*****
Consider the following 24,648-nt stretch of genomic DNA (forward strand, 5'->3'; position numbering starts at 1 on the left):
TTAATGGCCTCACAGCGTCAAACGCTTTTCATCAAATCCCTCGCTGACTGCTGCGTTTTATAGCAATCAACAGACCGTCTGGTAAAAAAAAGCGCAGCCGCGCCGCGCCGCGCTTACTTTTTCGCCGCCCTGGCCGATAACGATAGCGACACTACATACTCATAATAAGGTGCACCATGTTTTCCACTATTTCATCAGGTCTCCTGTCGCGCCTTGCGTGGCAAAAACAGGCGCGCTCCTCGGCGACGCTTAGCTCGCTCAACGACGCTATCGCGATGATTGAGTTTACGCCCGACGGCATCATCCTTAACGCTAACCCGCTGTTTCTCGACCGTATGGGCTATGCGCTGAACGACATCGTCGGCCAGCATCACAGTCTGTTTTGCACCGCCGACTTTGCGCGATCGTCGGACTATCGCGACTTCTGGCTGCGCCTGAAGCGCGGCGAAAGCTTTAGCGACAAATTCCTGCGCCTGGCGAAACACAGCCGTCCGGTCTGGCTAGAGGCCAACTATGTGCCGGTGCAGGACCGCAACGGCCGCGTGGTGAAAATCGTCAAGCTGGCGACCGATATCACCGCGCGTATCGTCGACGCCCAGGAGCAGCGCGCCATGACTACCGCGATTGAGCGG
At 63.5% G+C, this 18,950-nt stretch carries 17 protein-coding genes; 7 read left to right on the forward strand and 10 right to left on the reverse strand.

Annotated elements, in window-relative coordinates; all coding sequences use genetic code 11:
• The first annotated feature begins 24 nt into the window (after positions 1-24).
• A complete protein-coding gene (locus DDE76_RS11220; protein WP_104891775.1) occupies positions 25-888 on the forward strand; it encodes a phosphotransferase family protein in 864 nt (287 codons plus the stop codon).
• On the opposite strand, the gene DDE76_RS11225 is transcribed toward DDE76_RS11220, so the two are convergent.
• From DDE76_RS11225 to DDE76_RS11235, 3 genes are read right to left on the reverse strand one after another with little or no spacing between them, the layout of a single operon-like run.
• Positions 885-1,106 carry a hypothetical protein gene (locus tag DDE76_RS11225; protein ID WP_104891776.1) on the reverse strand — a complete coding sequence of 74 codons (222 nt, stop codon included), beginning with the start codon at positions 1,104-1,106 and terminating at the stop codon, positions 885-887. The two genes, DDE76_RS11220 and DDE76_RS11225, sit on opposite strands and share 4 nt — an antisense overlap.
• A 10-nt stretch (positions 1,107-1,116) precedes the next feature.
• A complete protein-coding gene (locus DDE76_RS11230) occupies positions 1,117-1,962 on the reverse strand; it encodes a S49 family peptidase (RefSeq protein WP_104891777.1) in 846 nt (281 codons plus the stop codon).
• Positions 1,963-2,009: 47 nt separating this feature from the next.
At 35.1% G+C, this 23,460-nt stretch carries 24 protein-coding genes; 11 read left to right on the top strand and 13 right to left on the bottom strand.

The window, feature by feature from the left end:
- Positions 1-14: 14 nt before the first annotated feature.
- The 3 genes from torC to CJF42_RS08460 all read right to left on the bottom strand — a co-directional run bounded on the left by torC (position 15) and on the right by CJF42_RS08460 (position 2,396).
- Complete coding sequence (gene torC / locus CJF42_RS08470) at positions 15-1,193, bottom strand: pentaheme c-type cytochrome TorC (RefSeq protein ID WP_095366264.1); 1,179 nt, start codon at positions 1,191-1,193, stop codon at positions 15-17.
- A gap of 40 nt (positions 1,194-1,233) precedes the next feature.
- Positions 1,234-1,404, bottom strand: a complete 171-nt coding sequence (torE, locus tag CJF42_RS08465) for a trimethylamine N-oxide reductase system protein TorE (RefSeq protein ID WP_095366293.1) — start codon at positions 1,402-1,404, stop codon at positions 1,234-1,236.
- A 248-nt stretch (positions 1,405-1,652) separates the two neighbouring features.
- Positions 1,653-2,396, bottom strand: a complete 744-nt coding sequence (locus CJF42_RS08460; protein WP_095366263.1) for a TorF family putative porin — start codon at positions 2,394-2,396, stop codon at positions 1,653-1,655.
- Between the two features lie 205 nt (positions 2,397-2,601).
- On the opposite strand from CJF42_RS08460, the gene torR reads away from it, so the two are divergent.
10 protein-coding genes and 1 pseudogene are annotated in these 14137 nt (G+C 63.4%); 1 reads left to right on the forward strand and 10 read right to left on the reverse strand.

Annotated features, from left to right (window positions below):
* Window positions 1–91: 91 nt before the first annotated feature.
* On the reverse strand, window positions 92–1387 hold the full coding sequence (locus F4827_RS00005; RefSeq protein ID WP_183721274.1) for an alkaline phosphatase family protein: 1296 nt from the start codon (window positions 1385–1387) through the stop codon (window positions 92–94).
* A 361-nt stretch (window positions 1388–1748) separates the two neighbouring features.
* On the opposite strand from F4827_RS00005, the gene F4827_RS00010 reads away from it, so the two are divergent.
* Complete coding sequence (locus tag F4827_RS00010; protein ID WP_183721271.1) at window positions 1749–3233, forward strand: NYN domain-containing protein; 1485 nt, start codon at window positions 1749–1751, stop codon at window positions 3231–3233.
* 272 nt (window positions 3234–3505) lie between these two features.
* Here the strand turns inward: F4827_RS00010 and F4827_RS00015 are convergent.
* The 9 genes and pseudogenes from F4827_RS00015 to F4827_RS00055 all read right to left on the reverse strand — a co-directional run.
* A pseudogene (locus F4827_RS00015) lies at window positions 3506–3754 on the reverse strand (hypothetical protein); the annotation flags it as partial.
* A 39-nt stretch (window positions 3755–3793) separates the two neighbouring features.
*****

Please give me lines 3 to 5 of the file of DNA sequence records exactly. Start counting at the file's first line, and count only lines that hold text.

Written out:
At 63.5% G+C, this 18,950-nt stretch carries 17 protein-coding genes; 7 read left to right on the forward strand and 10 right to left on the reverse strand.

Annotated elements, in window-relative coordinates; all coding sequences use genetic code 11:
• The first annotated feature begins 24 nt into the window (after positions 1-24).